In the result, the motion judge granted declarations that the Browns are “successors of the Agreement” and, thus, they are entitled to enforce it without an express assignment (Question No. 3 on the Special Case); the City does not have a valid defence to the Browns’ claims on the basis that they are trying to enforce “a positive covenant in regard to their land” (Question No. 8 on the Special Case); and, the Browns’ claim for damages for breach of the Agreement is not defeated by the doctrine of laches (Question No. 14 on the Special Case).
 For reasons that differ in some respects from those of the motion judge, I am of the view that he was correct in concluding, in effect, that the Browns have standing to enforce the Agreement.
 It is important to note at the outset that the doctrine of privity of contract is of considerably diminished force in Canada as a continuing principle of contract law. It has been subject to a wealth of repeated academic and judicial criticism, leading to frequent calls for law reform in Canada and elsewhere. See for example, London Drugs, at pp. 418-26; Fraser River Pile & Dredge Ltd. v. Can-Dive Services Ltd., 1999 CanLII 654 (SCC),  3 S.C.R. 108, at para. 26; McCamus, at pp. 296-301. Indeed, several Commonwealth jurisdictions have abrogated the privity doctrine entirely, or in specific contexts, by statute. In other instances, the reach of the doctrine has been “significantly undermined by a growing list of exceptions to the rule”: McCamus, at p. 299. See also Angela Swan and Jakub Adamski, Canadian Contract Law, 3rd ed. (Markham: LexisNexus Canada Inc., 2012) at p. 229. Several of the leading cases cited by the parties on this appeal afford abundant evidence of the relaxation of the ambit of the doctrine in particular cases. Thus, while the doctrine survives in Canada, it persists only in weakened form.
(a) The Enurement Clause
 The analysis of the City’s standing challenge must begin with consideration of the intentions of the parties at the time the Agreement was entered into, as reflected in the provisions of the Agreement. The Browns rely, especially, on the enurement clause in the Agreement, which they characterize as an “exception” or qualification to the privity of contract doctrine. While I view the use of the term “exception” in this context as misconceived – the enurement clause does not fall within or constitute, by itself, a recognized exception to the privity rule, such as trust or agency – I do accept that the language of the provision is critical in this case. For convenience, I again set out the terms of the enurement clause, as agreed between Thurlow and Mr. Sills:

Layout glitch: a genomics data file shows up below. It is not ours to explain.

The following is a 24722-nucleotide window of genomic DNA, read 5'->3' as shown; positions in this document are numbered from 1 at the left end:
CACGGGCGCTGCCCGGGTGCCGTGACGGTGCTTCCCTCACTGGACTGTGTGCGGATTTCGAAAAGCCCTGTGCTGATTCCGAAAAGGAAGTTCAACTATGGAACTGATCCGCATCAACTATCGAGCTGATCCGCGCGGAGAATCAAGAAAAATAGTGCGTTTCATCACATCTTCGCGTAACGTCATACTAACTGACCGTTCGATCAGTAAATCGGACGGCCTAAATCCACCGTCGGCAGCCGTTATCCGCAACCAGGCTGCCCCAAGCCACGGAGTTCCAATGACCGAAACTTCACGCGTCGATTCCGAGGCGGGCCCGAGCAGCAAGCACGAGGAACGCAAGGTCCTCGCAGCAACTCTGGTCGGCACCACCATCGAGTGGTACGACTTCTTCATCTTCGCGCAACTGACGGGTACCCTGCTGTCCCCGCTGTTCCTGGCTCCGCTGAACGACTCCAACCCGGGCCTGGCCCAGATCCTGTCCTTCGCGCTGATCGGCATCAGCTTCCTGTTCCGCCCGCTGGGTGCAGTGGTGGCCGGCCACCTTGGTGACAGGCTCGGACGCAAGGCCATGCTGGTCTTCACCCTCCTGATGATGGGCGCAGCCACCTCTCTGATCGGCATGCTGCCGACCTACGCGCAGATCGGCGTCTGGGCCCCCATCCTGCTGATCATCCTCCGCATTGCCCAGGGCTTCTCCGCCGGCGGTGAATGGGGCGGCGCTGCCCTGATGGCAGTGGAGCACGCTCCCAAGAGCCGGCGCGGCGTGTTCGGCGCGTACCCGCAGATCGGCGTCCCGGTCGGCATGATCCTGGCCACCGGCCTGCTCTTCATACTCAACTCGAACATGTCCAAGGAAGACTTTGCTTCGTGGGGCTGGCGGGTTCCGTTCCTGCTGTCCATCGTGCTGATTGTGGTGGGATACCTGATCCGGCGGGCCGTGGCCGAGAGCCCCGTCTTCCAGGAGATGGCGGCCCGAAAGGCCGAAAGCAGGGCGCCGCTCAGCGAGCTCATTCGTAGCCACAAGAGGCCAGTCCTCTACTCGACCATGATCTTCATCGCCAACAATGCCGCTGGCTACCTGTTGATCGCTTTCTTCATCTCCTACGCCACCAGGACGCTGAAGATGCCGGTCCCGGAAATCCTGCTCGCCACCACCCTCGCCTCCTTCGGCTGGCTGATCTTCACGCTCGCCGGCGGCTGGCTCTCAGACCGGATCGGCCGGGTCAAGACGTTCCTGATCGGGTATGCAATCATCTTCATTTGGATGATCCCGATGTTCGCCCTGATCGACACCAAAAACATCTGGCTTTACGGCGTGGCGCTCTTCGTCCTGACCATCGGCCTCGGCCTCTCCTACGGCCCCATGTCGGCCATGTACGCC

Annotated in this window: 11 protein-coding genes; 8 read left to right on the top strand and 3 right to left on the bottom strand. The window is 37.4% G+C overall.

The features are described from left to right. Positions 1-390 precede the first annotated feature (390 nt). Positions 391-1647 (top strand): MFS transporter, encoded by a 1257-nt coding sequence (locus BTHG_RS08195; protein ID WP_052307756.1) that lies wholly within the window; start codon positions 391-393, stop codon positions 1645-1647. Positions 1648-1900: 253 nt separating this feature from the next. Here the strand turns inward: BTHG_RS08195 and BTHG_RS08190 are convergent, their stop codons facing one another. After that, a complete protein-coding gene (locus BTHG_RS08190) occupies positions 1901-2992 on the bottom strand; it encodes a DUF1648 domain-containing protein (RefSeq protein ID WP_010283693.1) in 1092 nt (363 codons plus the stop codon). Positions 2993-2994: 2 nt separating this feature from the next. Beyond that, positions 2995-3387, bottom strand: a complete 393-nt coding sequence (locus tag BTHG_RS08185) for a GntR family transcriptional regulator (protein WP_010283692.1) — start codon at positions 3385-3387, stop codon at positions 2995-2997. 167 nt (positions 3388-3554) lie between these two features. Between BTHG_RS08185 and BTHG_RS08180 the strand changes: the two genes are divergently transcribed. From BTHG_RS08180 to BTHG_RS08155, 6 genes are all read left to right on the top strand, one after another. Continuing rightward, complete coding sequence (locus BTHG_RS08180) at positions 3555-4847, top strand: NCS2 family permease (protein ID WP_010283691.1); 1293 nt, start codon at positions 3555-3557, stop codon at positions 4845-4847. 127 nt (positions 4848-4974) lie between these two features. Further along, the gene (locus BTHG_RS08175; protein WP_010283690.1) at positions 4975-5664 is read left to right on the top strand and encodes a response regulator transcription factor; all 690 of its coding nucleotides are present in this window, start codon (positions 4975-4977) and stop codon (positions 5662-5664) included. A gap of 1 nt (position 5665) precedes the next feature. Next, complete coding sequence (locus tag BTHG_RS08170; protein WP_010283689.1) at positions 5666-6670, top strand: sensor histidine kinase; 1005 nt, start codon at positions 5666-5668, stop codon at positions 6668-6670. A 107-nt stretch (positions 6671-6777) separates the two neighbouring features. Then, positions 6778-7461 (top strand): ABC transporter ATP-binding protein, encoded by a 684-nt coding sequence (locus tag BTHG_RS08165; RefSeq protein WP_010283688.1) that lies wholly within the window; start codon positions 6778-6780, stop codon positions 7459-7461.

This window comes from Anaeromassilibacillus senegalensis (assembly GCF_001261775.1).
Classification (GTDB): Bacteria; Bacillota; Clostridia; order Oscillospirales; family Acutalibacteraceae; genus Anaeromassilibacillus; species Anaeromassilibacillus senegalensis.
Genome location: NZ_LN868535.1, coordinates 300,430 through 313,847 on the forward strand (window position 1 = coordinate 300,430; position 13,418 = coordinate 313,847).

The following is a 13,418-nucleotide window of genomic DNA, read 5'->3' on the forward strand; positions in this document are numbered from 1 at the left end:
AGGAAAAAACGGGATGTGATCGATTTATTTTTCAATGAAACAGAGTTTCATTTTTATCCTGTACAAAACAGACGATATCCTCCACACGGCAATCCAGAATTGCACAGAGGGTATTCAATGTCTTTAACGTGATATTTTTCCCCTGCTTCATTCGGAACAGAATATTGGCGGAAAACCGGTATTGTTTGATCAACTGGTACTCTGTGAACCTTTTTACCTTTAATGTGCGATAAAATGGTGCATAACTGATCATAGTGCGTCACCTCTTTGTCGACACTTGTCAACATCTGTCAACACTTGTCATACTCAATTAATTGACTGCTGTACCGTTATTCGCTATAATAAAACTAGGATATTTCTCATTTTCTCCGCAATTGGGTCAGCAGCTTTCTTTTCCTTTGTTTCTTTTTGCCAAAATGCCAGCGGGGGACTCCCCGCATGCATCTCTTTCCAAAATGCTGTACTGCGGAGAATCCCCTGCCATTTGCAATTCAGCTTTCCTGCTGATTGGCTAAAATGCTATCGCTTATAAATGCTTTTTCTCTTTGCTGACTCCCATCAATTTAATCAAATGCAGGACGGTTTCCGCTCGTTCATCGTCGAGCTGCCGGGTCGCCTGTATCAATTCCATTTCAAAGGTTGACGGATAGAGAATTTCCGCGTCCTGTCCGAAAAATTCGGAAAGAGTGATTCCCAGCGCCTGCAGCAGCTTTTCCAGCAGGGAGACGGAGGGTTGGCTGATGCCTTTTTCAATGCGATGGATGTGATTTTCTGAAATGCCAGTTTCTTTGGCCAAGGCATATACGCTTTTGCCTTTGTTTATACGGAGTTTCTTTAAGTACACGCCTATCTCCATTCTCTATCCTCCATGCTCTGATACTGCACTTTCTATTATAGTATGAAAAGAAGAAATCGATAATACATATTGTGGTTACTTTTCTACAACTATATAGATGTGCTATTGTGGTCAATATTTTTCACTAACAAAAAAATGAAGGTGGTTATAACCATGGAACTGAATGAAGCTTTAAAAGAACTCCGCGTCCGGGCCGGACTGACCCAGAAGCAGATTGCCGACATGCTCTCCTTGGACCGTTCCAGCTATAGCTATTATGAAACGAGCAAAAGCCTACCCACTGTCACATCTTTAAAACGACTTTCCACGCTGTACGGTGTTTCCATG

THIS INDENTURE Shall [sic] inure to the benefit of and be binding upon the parties hereto and their respective heirs, administrators, successors and assigns.
 The motion judge held, at para. 30, that the words of the enurement clause “clearly demonstrate that it was in the contemplation of the parties that there would be subsequent owners of Mr. Sills’ [sic] property”. He found, as a fact, that the Browns are successors of Mr. Sills, as contemplated under the enurement clause. I agree. Moreover, I did not understand the City to challenge these findings on appeal. To the contrary, counsel for the City candidly conceded during oral argument that the Browns are successors in interest to Mr. Sills. This was a proper concession.
 The motion judge did not comment further on the effect of these findings in relation to the privity rule, saying merely, at para. 31: “Therefore, I find that the [Browns] fit within this exception to the privity of contract rule as successors.”
 The question therefore arises as to what legal consequences flow from the language employed by the parties in the enurement clause. As I have already said, I do not think this type of contractual provision can properly be termed an “exception” to the doctrine of privity of contract on the current state of the law.